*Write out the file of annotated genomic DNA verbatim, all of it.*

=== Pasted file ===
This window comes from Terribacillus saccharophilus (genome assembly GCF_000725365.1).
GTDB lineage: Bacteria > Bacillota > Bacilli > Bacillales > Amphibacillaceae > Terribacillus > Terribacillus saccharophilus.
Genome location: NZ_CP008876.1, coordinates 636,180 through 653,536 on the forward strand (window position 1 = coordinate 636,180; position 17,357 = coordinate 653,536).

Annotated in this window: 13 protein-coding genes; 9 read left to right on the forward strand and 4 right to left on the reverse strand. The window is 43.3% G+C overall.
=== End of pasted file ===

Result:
This window comes from Terribacillus saccharophilus (genome assembly GCF_000725365.1).
GTDB lineage: Bacteria > Bacillota > Bacilli > Bacillales > Amphibacillaceae > Terribacillus > Terribacillus saccharophilus.
Genome location: NZ_CP008876.1, coordinates 636,180 through 653,536 on the forward strand (window position 1 = coordinate 636,180; position 17,357 = coordinate 653,536).

Annotated in this window: 13 protein-coding genes; 9 read left to right on the forward strand and 4 right to left on the reverse strand. The window is 43.3% G+C overall.